1. How does your faith motivate you?
As a Christian, I believe that God is on the side of poor and oppressed people. Because of my faith, I want to do what I can to be a blessing to people who are taken advantage of. Environmental justice issues, such as the right to breathe clean air and to have clean water to drink, are things that churches should be involved in.
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2. What are LUCA’s main ways of pursuing environmental justice?
Members give presentations such as "Air Quality 101" and "Clean Homes, Healthy Families" to school and church groups around Fresno. We also support sister organizations in our area who are struggling for justice for their communities. At least once a year, we go to the state capital to advocate for better laws that protect the environment we live in, especially for socially vulnerable communities.
3. Who is one person you've worked with that really inspires you?
Last year, LUCA went to Kettleman City, a town about an hour away from Fresno, where there has been a very high rate of birth defects. Several mothers who had lost their babies, or whose children are very sick because of environmental injustices, shared their struggle with us. I met Miguel Alatorre, a high school student who is the leader of Kids Protecting Our Planet, and I was very inspired by the way that he and his friends are helping to fight against the unjust amount of pollution near their town.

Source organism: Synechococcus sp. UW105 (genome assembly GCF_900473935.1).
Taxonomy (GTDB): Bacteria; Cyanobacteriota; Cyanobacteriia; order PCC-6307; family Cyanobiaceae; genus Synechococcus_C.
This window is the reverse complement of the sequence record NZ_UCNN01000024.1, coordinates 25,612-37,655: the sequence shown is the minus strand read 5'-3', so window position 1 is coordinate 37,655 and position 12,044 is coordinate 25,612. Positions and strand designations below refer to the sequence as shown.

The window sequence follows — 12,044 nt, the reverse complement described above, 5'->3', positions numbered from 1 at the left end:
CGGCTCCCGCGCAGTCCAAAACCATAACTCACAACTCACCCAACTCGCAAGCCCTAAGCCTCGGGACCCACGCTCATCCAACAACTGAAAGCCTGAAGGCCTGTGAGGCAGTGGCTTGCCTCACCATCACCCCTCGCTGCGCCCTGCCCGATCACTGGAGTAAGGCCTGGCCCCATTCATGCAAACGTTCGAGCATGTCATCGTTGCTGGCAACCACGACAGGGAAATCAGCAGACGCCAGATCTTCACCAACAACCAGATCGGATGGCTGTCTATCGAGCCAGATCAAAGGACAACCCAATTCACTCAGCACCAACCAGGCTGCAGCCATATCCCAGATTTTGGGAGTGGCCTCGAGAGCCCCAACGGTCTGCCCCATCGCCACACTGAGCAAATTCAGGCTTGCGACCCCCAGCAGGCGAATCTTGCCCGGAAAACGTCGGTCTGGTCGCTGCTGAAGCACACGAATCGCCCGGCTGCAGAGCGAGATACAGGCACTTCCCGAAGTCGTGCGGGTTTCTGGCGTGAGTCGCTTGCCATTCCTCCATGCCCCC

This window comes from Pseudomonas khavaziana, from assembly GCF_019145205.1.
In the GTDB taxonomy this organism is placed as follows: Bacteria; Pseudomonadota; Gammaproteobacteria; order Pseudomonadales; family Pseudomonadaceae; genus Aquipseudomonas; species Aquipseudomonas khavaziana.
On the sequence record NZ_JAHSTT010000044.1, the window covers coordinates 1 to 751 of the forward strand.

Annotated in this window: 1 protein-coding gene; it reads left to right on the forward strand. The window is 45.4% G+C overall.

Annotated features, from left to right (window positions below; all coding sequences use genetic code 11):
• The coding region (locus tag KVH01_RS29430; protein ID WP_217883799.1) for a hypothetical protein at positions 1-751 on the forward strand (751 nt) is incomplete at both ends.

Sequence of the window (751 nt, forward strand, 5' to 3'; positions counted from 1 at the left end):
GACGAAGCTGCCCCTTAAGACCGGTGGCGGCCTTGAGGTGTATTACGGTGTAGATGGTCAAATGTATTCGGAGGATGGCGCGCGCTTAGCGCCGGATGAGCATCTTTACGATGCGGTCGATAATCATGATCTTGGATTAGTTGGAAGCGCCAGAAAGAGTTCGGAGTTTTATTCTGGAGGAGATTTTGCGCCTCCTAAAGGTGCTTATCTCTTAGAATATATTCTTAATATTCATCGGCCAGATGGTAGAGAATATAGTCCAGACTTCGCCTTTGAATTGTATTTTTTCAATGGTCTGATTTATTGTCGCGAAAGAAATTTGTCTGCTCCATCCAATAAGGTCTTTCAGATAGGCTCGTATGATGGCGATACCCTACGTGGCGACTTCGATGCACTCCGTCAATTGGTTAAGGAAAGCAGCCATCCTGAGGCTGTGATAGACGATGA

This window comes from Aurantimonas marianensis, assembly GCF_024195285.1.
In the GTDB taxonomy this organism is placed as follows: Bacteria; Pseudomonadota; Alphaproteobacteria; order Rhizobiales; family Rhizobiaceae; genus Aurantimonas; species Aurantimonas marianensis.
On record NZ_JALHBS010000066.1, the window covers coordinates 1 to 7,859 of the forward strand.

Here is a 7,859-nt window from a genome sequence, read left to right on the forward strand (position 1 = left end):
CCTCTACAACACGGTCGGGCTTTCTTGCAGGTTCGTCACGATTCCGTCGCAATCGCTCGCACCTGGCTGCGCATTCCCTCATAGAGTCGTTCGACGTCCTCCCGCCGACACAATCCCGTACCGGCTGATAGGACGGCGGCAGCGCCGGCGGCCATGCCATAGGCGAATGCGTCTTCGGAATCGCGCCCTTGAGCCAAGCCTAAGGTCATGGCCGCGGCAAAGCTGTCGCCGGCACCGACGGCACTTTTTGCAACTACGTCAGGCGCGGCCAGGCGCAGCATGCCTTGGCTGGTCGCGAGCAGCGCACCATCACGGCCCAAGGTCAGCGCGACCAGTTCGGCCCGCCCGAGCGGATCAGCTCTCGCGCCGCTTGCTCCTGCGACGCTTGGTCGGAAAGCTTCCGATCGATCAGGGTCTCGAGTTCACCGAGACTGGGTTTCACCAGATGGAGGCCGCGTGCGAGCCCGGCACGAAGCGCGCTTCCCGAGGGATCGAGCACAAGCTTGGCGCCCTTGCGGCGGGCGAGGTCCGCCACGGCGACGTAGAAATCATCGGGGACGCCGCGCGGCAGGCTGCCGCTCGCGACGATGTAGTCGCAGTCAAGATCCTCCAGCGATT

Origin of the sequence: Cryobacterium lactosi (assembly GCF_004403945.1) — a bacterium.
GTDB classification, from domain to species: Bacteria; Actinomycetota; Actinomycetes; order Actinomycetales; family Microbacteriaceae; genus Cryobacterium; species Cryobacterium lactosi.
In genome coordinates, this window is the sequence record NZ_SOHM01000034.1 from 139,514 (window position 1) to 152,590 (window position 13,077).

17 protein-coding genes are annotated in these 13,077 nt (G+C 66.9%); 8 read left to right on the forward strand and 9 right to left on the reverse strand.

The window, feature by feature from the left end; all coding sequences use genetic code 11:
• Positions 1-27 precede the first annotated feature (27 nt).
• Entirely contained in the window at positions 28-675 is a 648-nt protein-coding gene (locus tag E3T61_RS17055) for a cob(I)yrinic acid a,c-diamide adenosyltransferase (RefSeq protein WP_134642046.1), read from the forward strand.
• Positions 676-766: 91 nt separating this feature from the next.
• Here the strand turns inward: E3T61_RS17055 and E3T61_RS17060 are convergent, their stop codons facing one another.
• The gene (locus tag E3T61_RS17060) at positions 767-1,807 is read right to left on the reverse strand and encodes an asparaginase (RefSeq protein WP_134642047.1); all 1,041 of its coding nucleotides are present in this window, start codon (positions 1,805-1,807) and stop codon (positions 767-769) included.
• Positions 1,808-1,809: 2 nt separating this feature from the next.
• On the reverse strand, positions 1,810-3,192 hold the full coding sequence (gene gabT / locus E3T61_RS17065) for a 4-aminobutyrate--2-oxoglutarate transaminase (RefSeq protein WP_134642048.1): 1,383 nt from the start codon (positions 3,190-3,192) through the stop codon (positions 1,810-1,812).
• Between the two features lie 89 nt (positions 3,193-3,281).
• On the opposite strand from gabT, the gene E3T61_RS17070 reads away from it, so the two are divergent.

4. What's at the heart of your environmental concern?
I don't really consider myself an environmentalist. It is important to care for creation, but I'm much more passionate about environmental justice, because it’s about people. In California, poor people and people of color suffer the most from industrial and agricultural pollution. LUCA speaks out for Latinos and other groups who suffer because of the decisions that businesses and governments have made. We believe it is a moral issue, and we work alongside faith-based groups such as Fresno Metro Ministry to speak out for environmental justice.
5. How is your child's life different from your own childhood? What do you hope for his future?
In Caracas, Venezuela, where I grew up, there wasn't much awareness about environmental issues. Even though we live in one of the poorer neighborhoods in Fresno, which has some of the worst air in the United States, the air and water here are still cleaner than in the city where I grew up. I hope that my son, Gabriel, will get to live in a time when everybody can breathe clean air, no matter where they live.
6. What gives you hope?
It seems like churches are becoming more concerned about issues of environmental justice. Even in churches where people say that they don’t believe in climate change, the young people, at least, are becoming involved in social issues. Groups such as Kids Protecting Our Planet give me hope.
—Interview by Elizabeth Palmberg